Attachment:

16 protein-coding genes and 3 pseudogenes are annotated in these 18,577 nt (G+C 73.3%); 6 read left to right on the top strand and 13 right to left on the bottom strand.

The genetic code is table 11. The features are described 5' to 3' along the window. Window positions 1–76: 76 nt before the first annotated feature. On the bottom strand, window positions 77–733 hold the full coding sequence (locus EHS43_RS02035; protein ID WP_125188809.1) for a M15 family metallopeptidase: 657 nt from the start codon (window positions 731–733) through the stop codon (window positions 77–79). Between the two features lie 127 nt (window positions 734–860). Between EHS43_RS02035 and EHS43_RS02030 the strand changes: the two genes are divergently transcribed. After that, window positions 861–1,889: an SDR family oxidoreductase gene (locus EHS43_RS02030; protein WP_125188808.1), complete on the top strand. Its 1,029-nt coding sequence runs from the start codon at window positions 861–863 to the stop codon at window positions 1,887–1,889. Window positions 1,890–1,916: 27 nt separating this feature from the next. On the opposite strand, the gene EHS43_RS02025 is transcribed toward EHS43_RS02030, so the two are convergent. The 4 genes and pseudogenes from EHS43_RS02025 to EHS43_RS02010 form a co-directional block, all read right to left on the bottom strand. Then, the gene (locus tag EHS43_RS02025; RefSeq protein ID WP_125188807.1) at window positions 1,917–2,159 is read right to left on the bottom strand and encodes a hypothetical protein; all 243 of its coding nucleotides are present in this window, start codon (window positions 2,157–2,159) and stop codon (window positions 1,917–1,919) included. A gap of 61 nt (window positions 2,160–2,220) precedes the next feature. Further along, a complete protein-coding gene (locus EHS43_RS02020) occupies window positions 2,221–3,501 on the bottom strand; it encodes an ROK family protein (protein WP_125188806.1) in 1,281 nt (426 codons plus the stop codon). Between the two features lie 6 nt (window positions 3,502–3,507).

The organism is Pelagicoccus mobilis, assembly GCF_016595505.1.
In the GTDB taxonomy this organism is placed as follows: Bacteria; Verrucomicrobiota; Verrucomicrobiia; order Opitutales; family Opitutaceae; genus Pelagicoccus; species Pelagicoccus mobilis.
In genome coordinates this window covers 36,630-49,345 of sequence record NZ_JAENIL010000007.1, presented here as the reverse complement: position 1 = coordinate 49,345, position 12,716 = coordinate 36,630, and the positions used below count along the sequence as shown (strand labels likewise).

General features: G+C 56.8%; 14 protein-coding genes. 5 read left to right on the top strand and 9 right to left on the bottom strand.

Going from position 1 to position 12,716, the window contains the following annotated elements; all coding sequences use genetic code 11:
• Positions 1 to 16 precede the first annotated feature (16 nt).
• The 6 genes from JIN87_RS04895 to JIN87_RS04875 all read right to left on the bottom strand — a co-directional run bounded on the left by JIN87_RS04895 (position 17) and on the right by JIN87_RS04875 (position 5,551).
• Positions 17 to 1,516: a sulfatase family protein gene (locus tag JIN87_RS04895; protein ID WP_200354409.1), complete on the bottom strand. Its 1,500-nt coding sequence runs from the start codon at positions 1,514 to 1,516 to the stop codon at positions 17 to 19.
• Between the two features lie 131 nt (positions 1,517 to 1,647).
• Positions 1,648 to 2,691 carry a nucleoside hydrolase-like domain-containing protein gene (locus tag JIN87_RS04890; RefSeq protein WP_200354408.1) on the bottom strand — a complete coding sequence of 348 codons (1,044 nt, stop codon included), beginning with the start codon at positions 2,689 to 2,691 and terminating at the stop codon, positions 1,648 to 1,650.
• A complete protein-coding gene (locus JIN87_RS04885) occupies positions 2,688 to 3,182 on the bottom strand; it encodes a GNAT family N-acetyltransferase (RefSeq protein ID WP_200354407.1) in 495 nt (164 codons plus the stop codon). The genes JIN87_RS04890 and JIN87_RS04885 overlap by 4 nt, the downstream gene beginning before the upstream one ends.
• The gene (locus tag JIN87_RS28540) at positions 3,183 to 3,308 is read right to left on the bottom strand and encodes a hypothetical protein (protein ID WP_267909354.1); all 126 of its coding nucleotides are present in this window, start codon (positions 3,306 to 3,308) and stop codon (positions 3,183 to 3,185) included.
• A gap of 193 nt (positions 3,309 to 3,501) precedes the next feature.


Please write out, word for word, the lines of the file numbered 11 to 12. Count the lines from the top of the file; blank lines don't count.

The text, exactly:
• Between the two features lie 131 nt (positions 1,517 to 1,647).
• Positions 1,648 to 2,691 carry a nucleoside hydrolase-like domain-containing protein gene (locus tag JIN87_RS04890; RefSeq protein WP_200354408.1) on the bottom strand — a complete coding sequence of 348 codons (1,044 nt, stop codon included), beginning with the start codon at positions 2,689 to 2,691 and terminating at the stop codon, positions 1,648 to 1,650.